Dependly typed programming (for security)
The task is to dependently typed programming for certification (especially in the area of security)
Background and motivation
Type systems in programming languages have been around, like, forever. Basically every programming language has types and a type system, in one form or another, some more visible to the user, some less, some more rigid, some more expressive and flexible etc.
It's clear that historically the overall trend is towards more expressive type systems (and systems can be /very/ expressive indeed, repesenting full-fleged, higher order logics). The connection between type systems and logics is known since long; it is also exploited in type-based theorem provers, tools offer computer-aided proof assistance. Tools along this direction have reached quite some maturity.
The spectrum ranging from the basic and limited bread-and-butter type systems (``int'' and ``bool'' and ``arrays'') from languages of yore to full-blown, heavy-duty theorem provers.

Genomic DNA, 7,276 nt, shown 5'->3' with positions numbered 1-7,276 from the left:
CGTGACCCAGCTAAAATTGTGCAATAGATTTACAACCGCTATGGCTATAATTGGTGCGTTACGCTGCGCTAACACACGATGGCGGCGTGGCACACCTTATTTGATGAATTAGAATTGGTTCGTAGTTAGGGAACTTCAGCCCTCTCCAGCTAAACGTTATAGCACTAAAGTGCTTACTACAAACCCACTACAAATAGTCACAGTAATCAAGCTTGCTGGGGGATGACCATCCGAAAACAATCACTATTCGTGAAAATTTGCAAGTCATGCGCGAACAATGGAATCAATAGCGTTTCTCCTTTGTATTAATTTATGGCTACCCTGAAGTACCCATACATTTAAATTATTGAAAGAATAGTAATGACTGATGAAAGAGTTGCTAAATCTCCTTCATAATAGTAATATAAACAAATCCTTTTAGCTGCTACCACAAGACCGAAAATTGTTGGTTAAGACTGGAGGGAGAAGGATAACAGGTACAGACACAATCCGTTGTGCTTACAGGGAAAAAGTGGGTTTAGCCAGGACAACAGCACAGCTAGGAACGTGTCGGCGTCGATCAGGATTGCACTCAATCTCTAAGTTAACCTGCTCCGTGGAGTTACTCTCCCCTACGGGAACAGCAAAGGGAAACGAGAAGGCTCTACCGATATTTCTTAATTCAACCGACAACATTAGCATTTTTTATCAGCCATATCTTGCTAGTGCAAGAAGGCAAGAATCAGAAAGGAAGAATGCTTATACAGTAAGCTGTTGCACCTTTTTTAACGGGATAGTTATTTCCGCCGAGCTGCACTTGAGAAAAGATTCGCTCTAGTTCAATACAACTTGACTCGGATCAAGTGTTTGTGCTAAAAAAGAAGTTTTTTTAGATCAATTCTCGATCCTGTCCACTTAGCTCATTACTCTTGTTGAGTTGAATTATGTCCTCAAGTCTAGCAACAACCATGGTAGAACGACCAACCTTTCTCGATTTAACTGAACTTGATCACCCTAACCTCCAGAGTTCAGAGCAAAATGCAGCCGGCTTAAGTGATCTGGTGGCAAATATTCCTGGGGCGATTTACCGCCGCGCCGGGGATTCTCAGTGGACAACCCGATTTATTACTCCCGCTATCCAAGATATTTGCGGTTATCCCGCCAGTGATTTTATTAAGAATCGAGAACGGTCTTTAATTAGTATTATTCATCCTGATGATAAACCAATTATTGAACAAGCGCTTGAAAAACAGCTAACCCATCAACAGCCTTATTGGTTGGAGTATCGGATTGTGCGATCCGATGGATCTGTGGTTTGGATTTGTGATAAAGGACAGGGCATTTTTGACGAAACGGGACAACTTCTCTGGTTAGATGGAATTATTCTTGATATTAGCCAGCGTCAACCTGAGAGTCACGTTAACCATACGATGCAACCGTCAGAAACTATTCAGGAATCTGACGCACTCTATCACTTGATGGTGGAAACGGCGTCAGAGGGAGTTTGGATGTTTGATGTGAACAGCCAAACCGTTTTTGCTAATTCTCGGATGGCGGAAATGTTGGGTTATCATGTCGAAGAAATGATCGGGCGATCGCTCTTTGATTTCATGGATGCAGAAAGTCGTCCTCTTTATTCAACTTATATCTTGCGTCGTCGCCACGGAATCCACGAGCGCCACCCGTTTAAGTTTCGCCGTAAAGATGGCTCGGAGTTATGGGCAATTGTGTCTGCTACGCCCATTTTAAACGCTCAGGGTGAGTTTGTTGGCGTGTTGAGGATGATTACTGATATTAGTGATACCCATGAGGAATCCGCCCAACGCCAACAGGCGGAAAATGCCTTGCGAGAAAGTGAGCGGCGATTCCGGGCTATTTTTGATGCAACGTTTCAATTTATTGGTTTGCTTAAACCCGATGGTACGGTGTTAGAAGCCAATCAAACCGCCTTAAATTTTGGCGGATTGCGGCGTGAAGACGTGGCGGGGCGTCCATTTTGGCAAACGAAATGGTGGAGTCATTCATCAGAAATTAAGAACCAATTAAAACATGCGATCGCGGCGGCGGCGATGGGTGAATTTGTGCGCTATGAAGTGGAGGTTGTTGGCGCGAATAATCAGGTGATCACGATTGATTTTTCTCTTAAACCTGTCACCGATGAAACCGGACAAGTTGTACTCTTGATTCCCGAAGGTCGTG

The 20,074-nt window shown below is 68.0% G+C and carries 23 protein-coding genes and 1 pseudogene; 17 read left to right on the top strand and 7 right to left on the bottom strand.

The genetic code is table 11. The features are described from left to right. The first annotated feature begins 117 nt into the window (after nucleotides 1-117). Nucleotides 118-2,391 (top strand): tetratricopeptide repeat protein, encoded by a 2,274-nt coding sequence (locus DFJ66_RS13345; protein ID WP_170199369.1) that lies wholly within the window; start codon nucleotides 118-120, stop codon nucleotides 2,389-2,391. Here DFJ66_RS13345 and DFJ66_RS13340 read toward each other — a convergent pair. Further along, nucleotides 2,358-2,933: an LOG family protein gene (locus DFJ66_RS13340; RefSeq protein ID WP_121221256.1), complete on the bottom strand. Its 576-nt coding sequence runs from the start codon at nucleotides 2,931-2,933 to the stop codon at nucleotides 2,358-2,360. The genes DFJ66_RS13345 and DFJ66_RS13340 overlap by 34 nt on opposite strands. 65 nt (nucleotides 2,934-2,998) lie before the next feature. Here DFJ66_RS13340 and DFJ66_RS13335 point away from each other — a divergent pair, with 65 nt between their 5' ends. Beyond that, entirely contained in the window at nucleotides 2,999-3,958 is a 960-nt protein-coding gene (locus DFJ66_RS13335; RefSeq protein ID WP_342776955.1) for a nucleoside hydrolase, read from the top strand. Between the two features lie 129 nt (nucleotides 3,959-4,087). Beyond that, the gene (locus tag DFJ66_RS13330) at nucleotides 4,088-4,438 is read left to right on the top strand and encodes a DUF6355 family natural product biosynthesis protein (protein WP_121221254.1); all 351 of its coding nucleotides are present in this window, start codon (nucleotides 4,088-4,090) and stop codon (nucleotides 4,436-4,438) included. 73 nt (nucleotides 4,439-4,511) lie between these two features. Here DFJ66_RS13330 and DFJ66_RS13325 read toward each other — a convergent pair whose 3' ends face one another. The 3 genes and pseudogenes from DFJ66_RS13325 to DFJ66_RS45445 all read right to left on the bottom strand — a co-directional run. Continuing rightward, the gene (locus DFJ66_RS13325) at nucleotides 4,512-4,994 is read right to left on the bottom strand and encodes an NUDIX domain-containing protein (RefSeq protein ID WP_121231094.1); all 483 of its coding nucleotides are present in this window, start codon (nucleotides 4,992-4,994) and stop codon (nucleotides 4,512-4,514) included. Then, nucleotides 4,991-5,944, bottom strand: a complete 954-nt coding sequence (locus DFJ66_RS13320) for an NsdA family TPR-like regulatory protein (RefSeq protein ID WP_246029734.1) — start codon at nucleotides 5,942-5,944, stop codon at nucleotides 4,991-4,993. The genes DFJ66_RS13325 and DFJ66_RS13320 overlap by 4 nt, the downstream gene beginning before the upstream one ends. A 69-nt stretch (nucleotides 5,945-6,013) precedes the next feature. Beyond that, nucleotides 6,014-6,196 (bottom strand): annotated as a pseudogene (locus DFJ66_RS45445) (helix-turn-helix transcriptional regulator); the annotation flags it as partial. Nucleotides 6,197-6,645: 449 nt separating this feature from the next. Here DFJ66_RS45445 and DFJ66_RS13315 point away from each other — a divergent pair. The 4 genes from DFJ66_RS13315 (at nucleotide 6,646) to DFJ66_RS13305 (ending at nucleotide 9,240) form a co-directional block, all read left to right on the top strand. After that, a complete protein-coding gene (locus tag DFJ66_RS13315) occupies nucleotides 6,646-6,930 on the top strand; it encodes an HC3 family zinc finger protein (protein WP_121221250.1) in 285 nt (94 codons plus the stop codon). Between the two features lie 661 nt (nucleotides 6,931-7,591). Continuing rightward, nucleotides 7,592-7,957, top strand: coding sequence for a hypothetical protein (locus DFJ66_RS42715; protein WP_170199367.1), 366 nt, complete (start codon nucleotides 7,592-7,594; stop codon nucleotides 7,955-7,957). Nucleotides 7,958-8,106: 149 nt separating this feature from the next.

More recently, there had been a trend toward programming languages or extensions that offer expressiveness well-beyond standard type system but without going all the way toward theorem proving. They ``slogan'' there is *dependently typed programming languages* or *type-level programming*.
The hope there is to find a sweet spot of languages that offer strong and static correctness guarantees, while not being too expressive, like offering fully veryfied verfication, as keeping the spirit of traditional type checking, namely being automatic. There are quite many languages or design proposals out, examples include Liquid Haskell (or ``liquid'' extensions of other languages), dependent Haskell, Epigram, Agda, Idris, ATS, Cayenned, Chameleon, and probably some more.
A thesis in the area is to use one such language and apply it to some interesting algorithm, and use the expressivity to establish relevant properties.
There are different areas, that could be used as source for problems, one could be /security/, for instance, from language-based security.
Also possible could be: take one problem and encode it in different frameworks, and compare their usability, maturity etc.